5. Component Integration: Python scripts can easily communicate with other parts of an application in a variety of ways. That means a developer can add functionality to the Python system as needed, or use Python programs within other environments. E.g. Python can invoke C and C++ libraries, can be called from C and C++ programs, can integrate with Java components and can communicate over COM, CORBA and .NET, etc.

    Fast Development Cycle

    In my opinion, Python’s greatest strength lies in its fast development cycle. Time to market is very important in today’s business environment.

    Frederick Sells, founder and president of Sunrise Software International, a consulting firm in Orlando, Florida, told us in an article, “Wall Street Puts its Stock in Python”, how he won the contract for part of a real-time equity trading system at the New York Stock Exchange, the world’s largest stock exchange. Being able to develop an operational simulation targeted on the required system features in just two days, he convinced the NYSE that Python could do the job. “Python’s ability to accomplish so much in very few lines of code gave me the ability to put together a successful sales representation”, he said.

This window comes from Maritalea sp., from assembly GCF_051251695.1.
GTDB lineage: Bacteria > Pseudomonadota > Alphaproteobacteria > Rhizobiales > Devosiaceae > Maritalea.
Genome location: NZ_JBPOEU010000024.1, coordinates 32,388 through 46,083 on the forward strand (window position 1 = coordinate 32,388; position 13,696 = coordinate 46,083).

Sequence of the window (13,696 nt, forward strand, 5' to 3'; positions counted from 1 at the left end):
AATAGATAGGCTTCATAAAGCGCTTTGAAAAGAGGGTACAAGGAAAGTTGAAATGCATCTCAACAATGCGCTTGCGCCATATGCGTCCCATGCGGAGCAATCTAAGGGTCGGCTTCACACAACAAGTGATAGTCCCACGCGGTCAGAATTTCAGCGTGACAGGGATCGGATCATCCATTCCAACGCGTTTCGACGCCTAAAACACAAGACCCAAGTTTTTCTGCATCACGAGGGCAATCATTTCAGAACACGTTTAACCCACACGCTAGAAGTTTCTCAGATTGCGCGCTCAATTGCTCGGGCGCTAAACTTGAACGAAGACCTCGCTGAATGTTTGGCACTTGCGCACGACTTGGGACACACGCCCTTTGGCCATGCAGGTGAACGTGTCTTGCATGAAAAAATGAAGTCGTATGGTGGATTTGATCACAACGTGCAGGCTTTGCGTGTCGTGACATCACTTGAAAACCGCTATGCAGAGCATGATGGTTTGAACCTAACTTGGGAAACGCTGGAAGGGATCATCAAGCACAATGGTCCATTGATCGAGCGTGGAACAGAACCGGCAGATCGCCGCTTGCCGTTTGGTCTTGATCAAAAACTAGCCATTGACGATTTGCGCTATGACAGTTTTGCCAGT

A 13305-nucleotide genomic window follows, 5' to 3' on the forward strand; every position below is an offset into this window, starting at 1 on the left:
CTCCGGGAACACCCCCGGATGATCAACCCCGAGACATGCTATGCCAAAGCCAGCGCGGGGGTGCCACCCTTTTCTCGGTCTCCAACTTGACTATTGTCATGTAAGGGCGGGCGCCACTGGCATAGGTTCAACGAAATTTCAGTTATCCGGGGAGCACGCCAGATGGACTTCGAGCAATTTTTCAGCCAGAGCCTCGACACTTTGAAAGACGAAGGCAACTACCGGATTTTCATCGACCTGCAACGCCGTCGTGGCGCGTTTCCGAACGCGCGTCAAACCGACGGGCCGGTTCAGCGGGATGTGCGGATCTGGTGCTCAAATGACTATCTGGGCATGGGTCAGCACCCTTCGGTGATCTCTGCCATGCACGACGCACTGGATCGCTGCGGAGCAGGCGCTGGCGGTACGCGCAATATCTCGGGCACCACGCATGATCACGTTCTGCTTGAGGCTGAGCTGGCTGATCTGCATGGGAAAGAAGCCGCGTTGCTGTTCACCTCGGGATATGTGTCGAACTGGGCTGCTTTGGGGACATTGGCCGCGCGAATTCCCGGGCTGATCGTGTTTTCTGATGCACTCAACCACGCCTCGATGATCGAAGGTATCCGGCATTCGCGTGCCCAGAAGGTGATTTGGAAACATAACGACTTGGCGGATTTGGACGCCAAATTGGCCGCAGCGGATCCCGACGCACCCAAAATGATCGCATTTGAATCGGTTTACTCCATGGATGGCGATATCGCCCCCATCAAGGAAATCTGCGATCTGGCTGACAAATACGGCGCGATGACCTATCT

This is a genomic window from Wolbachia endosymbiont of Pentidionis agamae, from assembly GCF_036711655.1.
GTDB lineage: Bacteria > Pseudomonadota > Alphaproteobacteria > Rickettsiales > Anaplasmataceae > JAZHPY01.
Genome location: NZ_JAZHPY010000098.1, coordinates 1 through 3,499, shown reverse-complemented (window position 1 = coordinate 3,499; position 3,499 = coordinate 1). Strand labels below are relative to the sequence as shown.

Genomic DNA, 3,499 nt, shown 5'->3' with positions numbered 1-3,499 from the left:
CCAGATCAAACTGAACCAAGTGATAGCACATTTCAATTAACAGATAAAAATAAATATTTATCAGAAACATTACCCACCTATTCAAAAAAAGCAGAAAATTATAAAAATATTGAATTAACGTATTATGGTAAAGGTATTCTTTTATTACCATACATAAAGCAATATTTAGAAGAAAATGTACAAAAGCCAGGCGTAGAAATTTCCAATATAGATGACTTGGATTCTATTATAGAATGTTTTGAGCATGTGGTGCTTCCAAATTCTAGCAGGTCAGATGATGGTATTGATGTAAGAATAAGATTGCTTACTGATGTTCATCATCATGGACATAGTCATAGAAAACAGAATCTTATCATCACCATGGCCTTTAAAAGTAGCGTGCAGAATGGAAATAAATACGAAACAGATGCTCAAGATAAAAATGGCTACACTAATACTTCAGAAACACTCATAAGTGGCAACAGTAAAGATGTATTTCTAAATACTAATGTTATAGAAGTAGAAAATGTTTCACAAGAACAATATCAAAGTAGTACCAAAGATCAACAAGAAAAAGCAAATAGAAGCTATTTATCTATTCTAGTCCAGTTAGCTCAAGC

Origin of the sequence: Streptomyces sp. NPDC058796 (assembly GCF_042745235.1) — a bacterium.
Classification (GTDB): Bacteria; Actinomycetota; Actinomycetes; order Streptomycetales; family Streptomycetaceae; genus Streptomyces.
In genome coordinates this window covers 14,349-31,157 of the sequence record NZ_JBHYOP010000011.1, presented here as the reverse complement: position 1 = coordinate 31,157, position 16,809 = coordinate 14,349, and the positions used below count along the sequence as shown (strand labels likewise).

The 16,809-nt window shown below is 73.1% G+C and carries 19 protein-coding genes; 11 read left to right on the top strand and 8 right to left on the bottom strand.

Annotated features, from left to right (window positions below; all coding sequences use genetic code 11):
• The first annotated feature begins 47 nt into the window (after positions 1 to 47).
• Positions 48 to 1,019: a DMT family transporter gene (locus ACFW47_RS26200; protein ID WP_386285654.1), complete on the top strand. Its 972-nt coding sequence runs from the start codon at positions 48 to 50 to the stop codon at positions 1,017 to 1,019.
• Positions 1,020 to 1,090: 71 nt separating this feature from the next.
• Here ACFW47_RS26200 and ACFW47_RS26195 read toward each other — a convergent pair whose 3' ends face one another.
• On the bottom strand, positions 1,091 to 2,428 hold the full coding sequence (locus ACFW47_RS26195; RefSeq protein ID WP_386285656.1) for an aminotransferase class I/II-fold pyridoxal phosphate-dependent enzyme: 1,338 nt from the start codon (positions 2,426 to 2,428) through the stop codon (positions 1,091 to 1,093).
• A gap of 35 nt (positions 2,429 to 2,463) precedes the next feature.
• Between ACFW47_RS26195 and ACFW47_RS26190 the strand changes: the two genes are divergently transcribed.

Python also makes it much easier to recover from requirements changes and design errors. During development, Sells had used a floating-point number to represent price, which could not support a mix of fractions and decimal trades. In a few hours, he designed a Price class to replace the use of floating-point number. “Had I been required to deal with C++ or Java type casting, the impact of this bug would have been disastrous,” said he.

    Furthermore, Python is good at rapid prototyping. Systems can be implemented in Python first to leverage its speed of development, and later moved to C or Java for delivery. It is easier and more efficient for users to run a prototype than to read specifications during system development.

    Saturday, February 11, 2006


    Dr. Chun has asked us to write a blog entry about CGI this week. I have done the relevant research on the web and here is some information that I have found useful: